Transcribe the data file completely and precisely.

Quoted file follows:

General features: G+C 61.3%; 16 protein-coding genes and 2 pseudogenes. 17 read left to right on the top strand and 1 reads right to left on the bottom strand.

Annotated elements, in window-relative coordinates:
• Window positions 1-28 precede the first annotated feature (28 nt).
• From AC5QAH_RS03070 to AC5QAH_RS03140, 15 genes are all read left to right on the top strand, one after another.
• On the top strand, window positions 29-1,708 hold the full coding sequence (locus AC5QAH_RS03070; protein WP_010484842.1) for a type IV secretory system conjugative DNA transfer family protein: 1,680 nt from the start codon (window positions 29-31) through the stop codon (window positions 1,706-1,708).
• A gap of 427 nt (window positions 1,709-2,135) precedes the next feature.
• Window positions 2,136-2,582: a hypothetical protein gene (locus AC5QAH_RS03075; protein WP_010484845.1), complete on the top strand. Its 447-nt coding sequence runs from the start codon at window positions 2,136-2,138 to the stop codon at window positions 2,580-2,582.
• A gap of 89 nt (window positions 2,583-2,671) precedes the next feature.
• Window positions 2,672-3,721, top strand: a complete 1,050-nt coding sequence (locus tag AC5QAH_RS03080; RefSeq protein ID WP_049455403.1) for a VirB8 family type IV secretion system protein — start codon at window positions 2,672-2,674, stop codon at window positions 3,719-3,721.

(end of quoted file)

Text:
General features: G+C 61.3%; 16 protein-coding genes and 2 pseudogenes. 17 read left to right on the top strand and 1 reads right to left on the bottom strand.

Annotated elements, in window-relative coordinates:
• Window positions 1-28 precede the first annotated feature (28 nt).
• From AC5QAH_RS03070 to AC5QAH_RS03140, 15 genes are all read left to right on the top strand, one after another.
• On the top strand, window positions 29-1,708 hold the full coding sequence (locus AC5QAH_RS03070; protein WP_010484842.1) for a type IV secretory system conjugative DNA transfer family protein: 1,680 nt from the start codon (window positions 29-31) through the stop codon (window positions 1,706-1,708).
• A gap of 427 nt (window positions 1,709-2,135) precedes the next feature.
• Window positions 2,136-2,582: a hypothetical protein gene (locus AC5QAH_RS03075; protein WP_010484845.1), complete on the top strand. Its 447-nt coding sequence runs from the start codon at window positions 2,136-2,138 to the stop codon at window positions 2,580-2,582.
• A gap of 89 nt (window positions 2,583-2,671) precedes the next feature.
• Window positions 2,672-3,721, top strand: a complete 1,050-nt coding sequence (locus tag AC5QAH_RS03080; RefSeq protein ID WP_049455403.1) for a VirB8 family type IV secretion system protein — start codon at window positions 2,672-2,674, stop codon at window positions 3,719-3,721.